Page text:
What's it like to be a Barista

Orsolya’s story

Orsolya has been working as a barista for just over a year. Here’s her story.

What do you like about working as a barista?

Being a barista is one of the most enjoyable jobs I’ve ever had. I love to meet new people, and being a barista allows me to do this. Seeing the smile on people’s faces when I serve them a perfect espresso macchiato or nitro coffee is enough to put me in a good mood for the day. 

Making coffee well is also not as simple as people think. It’s a blend of art and science and gaining knowledge about coffee beans and roasting techniques takes time and effort. 

What happens in a typical day working as a barista?

Obviously, we make coffee. But it’s also about interacting with customers, giving them recommendations, and explaining the differences between different beans and types of coffee. You’d be surprised how little some people know, even when they order a coffee every day. We also have to keep our work area clean, so there’s a fair amount of effort that goes into that. Keeping on top of stock also falls in to my usual remit.

What qualities would you say makes a great barista?

Loving good coffee is the obvious place to start. But you also have to be willing to put in the effort to learn every aspect of the profession. Having this knowledge makes your job easier and provides a better quality of service for the customer. Of course, you also need to have good social skills, be hardworking, and in some jobs, be willing to work weekends.

What are the biggest challenges you face in a typical work week?

Quiet periods can sometimes lead to boredom, but thankfully, I’ve not experienced that too much. Also, keeping a smile on your face when you’re feeling awful inside can be difficult. When you’re doing agency work, as I do, it sometimes takes some time to get to know your surroundings. Different coffee shops have different beans, different coffee, different prices and of course different ways of working. It takes time to get up to speed.

What are the hours like?

Most of the time we tend to work eight-hour shifts, though it does depend on where you work. Some coffee shops open until the early evening, so occasionally you will have to work a double shift and it can be tiring to be on your feet all day. Weekend work is common too, and this is something that people looking to become a barista should consider.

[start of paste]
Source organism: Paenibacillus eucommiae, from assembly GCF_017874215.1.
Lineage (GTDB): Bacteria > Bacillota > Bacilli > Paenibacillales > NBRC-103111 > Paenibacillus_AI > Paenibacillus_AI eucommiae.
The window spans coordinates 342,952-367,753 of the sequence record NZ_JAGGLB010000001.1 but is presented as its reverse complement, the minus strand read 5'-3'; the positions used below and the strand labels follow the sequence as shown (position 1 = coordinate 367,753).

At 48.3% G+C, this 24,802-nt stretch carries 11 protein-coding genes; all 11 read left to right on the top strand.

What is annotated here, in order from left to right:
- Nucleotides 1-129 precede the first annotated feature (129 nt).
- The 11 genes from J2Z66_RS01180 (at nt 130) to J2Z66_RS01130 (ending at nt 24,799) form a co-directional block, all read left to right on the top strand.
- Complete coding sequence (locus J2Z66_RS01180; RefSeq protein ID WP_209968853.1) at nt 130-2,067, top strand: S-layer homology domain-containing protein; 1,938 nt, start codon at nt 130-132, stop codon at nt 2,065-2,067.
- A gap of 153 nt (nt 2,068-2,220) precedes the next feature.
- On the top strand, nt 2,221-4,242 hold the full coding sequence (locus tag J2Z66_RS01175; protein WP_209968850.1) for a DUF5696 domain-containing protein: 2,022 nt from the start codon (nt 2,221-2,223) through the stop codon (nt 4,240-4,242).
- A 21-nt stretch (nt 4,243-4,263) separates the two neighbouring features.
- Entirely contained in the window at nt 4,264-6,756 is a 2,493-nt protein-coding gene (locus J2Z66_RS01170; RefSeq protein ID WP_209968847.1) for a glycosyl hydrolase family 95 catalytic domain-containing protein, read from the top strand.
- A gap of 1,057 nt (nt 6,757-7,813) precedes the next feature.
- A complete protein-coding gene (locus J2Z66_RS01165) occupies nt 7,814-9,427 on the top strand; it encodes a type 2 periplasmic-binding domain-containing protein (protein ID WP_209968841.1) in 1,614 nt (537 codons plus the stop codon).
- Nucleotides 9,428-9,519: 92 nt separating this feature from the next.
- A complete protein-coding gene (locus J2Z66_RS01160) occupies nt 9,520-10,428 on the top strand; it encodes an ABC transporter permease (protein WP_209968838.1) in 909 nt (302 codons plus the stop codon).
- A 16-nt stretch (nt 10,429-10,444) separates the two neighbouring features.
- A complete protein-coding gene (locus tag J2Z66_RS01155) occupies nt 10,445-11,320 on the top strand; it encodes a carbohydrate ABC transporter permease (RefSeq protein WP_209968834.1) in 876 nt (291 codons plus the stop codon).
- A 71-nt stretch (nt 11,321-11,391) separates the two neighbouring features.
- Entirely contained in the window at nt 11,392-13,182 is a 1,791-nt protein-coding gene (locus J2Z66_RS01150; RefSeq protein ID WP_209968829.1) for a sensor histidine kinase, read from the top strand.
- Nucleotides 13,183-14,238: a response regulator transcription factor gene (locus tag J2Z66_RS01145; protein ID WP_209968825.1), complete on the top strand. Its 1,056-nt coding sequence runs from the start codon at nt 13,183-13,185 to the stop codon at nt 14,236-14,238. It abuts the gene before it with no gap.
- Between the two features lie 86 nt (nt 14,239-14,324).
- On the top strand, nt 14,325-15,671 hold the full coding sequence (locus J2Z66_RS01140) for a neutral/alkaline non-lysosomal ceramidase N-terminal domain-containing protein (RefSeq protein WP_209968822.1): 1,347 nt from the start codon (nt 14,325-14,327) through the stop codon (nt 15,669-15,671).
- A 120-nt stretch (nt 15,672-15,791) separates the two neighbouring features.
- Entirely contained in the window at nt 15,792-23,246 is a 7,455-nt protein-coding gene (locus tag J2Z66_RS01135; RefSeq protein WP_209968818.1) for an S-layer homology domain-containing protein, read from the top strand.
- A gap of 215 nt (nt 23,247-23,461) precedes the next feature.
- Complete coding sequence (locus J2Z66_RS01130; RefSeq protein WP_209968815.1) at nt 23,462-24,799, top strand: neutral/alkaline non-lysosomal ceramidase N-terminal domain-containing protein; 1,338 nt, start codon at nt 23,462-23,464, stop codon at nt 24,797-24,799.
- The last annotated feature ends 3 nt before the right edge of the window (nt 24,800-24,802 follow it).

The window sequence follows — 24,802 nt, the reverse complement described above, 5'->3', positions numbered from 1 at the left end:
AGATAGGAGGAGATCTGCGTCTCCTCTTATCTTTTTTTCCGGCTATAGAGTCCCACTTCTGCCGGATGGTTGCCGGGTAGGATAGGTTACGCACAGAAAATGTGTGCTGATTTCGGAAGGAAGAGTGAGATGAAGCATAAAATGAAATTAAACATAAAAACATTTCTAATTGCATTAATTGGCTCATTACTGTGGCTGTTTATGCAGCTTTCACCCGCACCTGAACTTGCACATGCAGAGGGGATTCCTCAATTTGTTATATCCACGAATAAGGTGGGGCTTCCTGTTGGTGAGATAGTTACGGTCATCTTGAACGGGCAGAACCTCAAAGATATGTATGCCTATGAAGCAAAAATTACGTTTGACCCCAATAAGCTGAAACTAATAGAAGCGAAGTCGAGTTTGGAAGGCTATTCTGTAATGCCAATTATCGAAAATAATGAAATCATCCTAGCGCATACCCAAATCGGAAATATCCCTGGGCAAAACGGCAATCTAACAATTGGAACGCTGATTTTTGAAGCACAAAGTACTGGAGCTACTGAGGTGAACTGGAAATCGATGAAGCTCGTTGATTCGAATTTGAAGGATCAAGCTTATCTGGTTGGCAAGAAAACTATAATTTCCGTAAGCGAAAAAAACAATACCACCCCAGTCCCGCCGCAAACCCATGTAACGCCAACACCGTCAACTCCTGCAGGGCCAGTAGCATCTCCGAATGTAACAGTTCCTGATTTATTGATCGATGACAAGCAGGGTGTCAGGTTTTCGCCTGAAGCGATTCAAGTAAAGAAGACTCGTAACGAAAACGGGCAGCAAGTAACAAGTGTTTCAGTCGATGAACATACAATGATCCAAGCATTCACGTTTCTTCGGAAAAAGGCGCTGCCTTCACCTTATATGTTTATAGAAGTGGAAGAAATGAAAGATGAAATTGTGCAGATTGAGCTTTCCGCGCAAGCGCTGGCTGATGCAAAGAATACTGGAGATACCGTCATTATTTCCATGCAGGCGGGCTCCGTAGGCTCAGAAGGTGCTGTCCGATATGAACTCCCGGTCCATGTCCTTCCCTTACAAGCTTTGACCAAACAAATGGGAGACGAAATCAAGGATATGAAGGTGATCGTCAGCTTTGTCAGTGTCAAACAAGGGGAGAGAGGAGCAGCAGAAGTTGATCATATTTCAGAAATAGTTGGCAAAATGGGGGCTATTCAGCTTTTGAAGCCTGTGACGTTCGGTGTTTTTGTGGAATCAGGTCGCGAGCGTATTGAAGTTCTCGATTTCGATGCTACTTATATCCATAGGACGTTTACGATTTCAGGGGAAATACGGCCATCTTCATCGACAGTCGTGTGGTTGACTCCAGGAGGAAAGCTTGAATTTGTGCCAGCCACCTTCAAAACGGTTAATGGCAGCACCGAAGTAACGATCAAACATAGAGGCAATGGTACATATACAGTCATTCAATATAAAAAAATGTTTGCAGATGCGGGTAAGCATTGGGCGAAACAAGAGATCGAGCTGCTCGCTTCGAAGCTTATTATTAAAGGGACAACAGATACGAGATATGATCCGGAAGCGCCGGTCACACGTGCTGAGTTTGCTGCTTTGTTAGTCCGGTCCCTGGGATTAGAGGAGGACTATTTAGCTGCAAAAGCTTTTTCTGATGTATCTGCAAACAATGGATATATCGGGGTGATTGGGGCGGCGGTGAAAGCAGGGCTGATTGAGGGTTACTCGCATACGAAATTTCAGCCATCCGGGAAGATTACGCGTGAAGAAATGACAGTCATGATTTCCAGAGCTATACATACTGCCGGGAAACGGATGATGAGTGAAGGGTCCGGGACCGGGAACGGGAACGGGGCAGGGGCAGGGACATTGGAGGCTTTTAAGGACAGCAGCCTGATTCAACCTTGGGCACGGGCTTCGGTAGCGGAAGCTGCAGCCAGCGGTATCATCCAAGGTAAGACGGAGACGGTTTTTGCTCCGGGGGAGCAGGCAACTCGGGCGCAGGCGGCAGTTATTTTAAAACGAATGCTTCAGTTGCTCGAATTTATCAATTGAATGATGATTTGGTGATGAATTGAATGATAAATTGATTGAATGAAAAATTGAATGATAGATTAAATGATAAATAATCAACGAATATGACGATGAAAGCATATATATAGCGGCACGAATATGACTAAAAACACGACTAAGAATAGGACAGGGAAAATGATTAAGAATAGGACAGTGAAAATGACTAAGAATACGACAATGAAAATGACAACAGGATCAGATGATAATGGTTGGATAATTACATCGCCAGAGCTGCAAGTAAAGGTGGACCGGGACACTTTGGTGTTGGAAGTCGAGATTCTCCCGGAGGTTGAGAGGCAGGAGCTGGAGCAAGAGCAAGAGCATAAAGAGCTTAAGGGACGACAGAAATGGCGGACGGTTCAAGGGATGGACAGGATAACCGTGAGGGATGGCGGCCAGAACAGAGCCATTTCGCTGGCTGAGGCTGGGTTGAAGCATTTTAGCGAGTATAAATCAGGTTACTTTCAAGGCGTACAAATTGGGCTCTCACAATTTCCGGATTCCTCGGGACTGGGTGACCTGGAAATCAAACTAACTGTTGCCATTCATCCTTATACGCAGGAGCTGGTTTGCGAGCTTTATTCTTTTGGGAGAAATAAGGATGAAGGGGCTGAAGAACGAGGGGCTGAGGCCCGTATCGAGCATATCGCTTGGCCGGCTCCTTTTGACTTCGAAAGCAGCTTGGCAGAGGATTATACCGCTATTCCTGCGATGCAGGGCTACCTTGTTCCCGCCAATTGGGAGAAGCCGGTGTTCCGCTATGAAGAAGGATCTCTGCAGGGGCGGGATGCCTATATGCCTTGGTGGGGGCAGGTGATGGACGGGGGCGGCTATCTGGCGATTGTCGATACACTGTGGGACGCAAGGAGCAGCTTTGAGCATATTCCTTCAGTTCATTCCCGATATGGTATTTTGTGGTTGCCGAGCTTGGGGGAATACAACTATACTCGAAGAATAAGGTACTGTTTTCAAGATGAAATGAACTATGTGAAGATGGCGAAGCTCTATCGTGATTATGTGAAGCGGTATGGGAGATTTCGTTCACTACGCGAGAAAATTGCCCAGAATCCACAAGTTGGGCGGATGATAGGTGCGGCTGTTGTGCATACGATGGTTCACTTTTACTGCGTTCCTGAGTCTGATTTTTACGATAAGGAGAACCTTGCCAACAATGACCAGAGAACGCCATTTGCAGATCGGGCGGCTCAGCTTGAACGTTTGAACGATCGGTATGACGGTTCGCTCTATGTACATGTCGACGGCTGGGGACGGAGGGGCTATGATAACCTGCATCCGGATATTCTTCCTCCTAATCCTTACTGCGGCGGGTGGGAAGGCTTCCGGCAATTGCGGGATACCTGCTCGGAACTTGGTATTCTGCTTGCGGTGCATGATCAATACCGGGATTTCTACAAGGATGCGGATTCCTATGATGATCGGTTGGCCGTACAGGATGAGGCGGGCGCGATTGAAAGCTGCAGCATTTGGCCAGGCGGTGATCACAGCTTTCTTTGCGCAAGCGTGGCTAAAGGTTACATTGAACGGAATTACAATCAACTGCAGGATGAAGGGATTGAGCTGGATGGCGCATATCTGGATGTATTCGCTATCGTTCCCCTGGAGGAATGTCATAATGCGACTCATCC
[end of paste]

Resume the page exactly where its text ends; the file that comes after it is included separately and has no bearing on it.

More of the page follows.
What types of establishments do you tend to work at e.g. cafes, hotels, gastropubs or other?

I’ve worked only at coffee shops and cafes so far, which makes sense. I’d also quite like to experience working in a hotel or a gastropub to broaden my horizons, though the chance to do that hasn’t cropped up yet. 

What advice would you give to someone trying to get into your line of work?

Enjoy the challenge. This might seem like an easy, relaxed job from the outside, and a lot of the time it is, but you need to make sure you’re willing to commit time to learn everything there is to know about coffee. If you can’t explain the difference between Ethiopian and Colombian beans you’re not going to be giving the best experience you can. 

You’ll also need to make sure that you work well under pressure because making multiple coffees during busy periods can sometimes be a bit hectic. And, though it’s a cliche, always put the customer first. Be kind to customers, as they’re far more likely to be kind back.

Why have you chosen to work as a temp in this line of work?

Working as a temp is flexible, and I can plan work around my personal life. I can choose which days I work, and which places I want to work at. As someone who loves coffee, it also allows me to try new bean varieties all the time, and learn from some of the best people in the business. Being a barista is much more than making cups of coffee, it can be a long-term career and a lifestyle.

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